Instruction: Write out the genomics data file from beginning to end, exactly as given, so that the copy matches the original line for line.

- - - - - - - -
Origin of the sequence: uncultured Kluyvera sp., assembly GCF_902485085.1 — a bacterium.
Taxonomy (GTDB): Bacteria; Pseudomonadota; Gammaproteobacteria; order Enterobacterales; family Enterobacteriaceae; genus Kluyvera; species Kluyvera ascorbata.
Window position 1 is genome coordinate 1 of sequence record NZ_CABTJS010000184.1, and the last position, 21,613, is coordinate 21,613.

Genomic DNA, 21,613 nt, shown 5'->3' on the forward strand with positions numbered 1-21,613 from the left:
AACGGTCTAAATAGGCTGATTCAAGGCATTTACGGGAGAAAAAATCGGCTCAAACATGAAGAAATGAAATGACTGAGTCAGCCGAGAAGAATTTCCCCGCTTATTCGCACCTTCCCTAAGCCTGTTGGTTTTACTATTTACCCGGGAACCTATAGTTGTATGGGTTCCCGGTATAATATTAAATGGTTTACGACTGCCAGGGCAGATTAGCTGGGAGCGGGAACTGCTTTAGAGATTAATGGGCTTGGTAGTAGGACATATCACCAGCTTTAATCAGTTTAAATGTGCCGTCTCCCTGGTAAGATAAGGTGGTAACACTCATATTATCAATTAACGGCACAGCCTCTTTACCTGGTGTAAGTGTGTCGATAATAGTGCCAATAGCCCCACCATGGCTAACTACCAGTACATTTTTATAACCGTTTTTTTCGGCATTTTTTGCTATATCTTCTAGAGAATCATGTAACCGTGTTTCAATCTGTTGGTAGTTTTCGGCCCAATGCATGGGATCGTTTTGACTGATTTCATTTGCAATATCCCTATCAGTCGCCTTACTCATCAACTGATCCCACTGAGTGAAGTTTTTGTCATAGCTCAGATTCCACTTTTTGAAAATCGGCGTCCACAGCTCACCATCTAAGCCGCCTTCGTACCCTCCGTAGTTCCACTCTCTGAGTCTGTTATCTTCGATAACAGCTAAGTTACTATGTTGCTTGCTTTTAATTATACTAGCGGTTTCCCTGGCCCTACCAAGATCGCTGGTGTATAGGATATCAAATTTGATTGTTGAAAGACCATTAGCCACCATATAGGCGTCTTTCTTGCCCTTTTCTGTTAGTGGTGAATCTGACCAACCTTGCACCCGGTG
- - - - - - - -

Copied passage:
Origin of the sequence: uncultured Kluyvera sp., assembly GCF_902485085.1 — a bacterium.
Taxonomy (GTDB): Bacteria; Pseudomonadota; Gammaproteobacteria; order Enterobacterales; family Enterobacteriaceae; genus Kluyvera; species Kluyvera ascorbata.
Window position 1 is genome coordinate 1 of sequence record NZ_CABTJS010000184.1, and the last position, 21,613, is coordinate 21,613.

Genomic DNA, 21,613 nt, shown 5'->3' on the forward strand with positions numbered 1-21,613 from the left:
AACGGTCTAAATAGGCTGATTCAAGGCATTTACGGGAGAAAAAATCGGCTCAAACATGAAGAAATGAAATGACTGAGTCAGCCGAGAAGAATTTCCCCGCTTATTCGCACCTTCCCTAAGCCTGTTGGTTTTACTATTTACCCGGGAACCTATAGTTGTATGGGTTCCCGGTATAATATTAAATGGTTTACGACTGCCAGGGCAGATTAGCTGGGAGCGGGAACTGCTTTAGAGATTAATGGGCTTGGTAGTAGGACATATCACCAGCTTTAATCAGTTTAAATGTGCCGTCTCCCTGGTAAGATAAGGTGGTAACACTCATATTATCAATTAACGGCACAGCCTCTTTACCTGGTGTAAGTGTGTCGATAATAGTGCCAATAGCCCCACCATGGCTAACTACCAGTACATTTTTATAACCGTTTTTTTCGGCATTTTTTGCTATATCTTCTAGAGAATCATGTAACCGTGTTTCAATCTGTTGGTAGTTTTCGGCCCAATGCATGGGATCGTTTTGACTGATTTCATTTGCAATATCCCTATCAGTCGCCTTACTCATCAACTGATCCCACTGAGTGAAGTTTTTGTCATAGCTCAGATTCCACTTTTTGAAAATCGGCGTCCACAGCTCACCATCTAAGCCGCCTTCGTACCCTCCGTAGTTCCACTCTCTGAGTCTGTTATCTTCGATAACAGCTAAGTTACTATGTTGCTTGCTTTTAATTATACTAGCGGTTTCCCTGGCCCTACCAAGATCGCTGGTGTATAGGATATCAAATTTGATTGTTGAAAGACCATTAGCCACCATATAGGCGTCTTTCTTGCCCTTTTCTGTTAGTGGTGAATCTGACCAACCTTGCACCCGGTG